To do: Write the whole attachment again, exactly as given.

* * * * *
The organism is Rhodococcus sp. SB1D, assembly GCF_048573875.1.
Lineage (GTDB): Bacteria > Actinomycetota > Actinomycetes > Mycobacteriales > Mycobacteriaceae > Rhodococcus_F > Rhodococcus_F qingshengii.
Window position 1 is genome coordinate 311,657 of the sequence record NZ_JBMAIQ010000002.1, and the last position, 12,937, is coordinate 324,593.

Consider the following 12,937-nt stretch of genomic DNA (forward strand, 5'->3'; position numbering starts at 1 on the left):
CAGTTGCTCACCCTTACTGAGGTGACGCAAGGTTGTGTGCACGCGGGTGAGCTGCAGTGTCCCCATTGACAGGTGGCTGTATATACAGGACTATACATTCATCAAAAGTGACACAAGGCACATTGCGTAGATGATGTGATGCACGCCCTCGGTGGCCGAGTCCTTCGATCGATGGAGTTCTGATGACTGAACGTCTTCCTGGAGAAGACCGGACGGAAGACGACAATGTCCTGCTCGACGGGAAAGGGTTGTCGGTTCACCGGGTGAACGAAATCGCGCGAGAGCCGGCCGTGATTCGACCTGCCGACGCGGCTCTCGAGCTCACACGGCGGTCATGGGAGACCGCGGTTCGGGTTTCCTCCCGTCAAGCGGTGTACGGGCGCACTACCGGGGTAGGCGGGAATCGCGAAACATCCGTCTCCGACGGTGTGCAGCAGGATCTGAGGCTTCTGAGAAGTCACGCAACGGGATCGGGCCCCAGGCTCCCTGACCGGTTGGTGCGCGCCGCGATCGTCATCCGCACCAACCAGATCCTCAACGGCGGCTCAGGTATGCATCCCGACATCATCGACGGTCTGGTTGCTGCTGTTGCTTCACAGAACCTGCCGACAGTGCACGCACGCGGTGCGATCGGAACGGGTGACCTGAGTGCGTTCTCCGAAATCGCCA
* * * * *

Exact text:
The organism is Rhodococcus sp. SB1D, assembly GCF_048573875.1.
Lineage (GTDB): Bacteria > Actinomycetota > Actinomycetes > Mycobacteriales > Mycobacteriaceae > Rhodococcus_F > Rhodococcus_F qingshengii.
Window position 1 is genome coordinate 311,657 of the sequence record NZ_JBMAIQ010000002.1, and the last position, 12,937, is coordinate 324,593.

Consider the following 12,937-nt stretch of genomic DNA (forward strand, 5'->3'; position numbering starts at 1 on the left):
CAGTTGCTCACCCTTACTGAGGTGACGCAAGGTTGTGTGCACGCGGGTGAGCTGCAGTGTCCCCATTGACAGGTGGCTGTATATACAGGACTATACATTCATCAAAAGTGACACAAGGCACATTGCGTAGATGATGTGATGCACGCCCTCGGTGGCCGAGTCCTTCGATCGATGGAGTTCTGATGACTGAACGTCTTCCTGGAGAAGACCGGACGGAAGACGACAATGTCCTGCTCGACGGGAAAGGGTTGTCGGTTCACCGGGTGAACGAAATCGCGCGAGAGCCGGCCGTGATTCGACCTGCCGACGCGGCTCTCGAGCTCACACGGCGGTCATGGGAGACCGCGGTTCGGGTTTCCTCCCGTCAAGCGGTGTACGGGCGCACTACCGGGGTAGGCGGGAATCGCGAAACATCCGTCTCCGACGGTGTGCAGCAGGATCTGAGGCTTCTGAGAAGTCACGCAACGGGATCGGGCCCCAGGCTCCCTGACCGGTTGGTGCGCGCCGCGATCGTCATCCGCACCAACCAGATCCTCAACGGCGGCTCAGGTATGCATCCCGACATCATCGACGGTCTGGTTGCTGCTGTTGCTTCACAGAACCTGCCGACAGTGCACGCACGCGGTGCGATCGGAACGGGTGACCTGAGTGCGTTCTCCGAAATCGCCA